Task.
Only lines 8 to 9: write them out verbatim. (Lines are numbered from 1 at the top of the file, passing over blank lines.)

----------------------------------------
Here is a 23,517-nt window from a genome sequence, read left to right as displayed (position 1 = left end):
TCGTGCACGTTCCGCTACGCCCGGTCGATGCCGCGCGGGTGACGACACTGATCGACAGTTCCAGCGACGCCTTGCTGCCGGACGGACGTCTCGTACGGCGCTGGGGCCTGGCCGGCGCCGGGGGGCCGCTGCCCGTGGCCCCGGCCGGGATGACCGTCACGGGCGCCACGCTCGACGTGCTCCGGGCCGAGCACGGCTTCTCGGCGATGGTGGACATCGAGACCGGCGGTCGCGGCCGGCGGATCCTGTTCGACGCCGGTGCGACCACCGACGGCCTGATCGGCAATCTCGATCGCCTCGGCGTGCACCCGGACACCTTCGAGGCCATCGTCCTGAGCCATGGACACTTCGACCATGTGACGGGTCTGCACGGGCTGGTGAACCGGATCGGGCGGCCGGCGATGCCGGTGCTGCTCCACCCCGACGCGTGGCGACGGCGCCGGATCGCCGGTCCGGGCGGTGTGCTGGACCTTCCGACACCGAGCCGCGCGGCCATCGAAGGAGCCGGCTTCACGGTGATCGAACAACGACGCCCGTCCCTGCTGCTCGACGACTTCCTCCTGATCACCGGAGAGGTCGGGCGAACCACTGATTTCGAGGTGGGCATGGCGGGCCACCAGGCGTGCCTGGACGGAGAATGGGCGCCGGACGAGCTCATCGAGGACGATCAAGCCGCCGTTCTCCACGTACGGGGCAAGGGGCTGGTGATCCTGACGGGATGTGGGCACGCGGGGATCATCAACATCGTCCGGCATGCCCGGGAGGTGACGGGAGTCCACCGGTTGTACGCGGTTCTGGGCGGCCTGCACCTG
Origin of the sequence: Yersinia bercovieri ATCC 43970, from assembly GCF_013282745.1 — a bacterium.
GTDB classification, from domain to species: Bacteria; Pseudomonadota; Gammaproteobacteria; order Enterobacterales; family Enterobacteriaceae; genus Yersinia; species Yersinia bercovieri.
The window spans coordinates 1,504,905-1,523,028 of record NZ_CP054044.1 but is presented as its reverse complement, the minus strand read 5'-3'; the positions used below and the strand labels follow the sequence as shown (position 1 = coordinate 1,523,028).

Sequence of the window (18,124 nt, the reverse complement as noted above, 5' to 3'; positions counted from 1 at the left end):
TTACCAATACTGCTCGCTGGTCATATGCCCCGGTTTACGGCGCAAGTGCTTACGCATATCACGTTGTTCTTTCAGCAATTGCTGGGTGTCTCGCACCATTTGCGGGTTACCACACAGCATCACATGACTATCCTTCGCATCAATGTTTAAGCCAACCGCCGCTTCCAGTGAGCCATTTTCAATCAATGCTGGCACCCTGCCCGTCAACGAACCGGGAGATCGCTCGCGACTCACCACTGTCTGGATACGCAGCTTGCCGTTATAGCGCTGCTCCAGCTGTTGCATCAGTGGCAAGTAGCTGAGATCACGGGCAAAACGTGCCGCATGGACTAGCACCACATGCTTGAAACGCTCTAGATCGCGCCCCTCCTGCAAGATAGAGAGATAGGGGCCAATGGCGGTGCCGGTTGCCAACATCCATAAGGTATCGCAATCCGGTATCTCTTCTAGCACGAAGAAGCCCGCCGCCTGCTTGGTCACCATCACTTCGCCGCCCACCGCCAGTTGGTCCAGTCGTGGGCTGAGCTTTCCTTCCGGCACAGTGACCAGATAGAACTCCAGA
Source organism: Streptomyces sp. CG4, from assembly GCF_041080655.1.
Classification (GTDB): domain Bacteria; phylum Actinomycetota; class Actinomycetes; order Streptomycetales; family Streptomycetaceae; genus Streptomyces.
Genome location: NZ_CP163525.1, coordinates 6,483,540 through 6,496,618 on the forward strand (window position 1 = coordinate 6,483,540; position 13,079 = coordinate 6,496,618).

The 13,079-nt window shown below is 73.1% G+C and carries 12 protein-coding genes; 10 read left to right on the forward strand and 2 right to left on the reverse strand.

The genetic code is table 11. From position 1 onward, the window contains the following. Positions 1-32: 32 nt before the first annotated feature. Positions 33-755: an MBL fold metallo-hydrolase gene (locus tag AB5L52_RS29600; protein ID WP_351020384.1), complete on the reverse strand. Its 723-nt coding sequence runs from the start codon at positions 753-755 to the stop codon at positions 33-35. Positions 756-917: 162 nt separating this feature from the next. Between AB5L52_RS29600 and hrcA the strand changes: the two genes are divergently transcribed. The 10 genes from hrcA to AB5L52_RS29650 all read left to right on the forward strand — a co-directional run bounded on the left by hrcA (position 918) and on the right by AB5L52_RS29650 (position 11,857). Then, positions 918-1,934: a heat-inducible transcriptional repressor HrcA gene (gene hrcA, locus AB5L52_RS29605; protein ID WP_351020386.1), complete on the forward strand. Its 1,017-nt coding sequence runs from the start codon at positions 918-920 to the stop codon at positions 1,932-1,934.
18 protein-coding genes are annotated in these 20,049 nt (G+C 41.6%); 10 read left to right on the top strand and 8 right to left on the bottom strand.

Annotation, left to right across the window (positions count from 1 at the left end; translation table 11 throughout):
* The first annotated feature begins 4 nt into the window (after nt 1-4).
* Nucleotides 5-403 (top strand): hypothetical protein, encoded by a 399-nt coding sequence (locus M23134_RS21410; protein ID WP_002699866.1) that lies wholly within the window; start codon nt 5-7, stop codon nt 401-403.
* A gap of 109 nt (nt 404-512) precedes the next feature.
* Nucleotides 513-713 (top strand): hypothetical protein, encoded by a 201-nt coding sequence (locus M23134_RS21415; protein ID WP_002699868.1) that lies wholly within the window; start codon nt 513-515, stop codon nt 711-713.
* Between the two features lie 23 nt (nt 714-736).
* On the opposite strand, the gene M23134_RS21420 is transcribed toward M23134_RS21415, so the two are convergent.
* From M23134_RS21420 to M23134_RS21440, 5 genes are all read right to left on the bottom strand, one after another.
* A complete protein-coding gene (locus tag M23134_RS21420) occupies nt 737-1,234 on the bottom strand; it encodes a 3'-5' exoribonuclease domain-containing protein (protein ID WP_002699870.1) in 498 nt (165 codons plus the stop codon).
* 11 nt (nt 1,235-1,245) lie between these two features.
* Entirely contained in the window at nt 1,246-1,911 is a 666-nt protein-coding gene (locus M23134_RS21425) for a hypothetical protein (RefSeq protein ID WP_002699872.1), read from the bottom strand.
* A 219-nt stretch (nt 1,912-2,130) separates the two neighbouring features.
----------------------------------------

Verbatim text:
Source organism: Streptomyces sp. CG4, from assembly GCF_041080655.1.
Classification (GTDB): domain Bacteria; phylum Actinomycetota; class Actinomycetes; order Streptomycetales; family Streptomycetaceae; genus Streptomyces.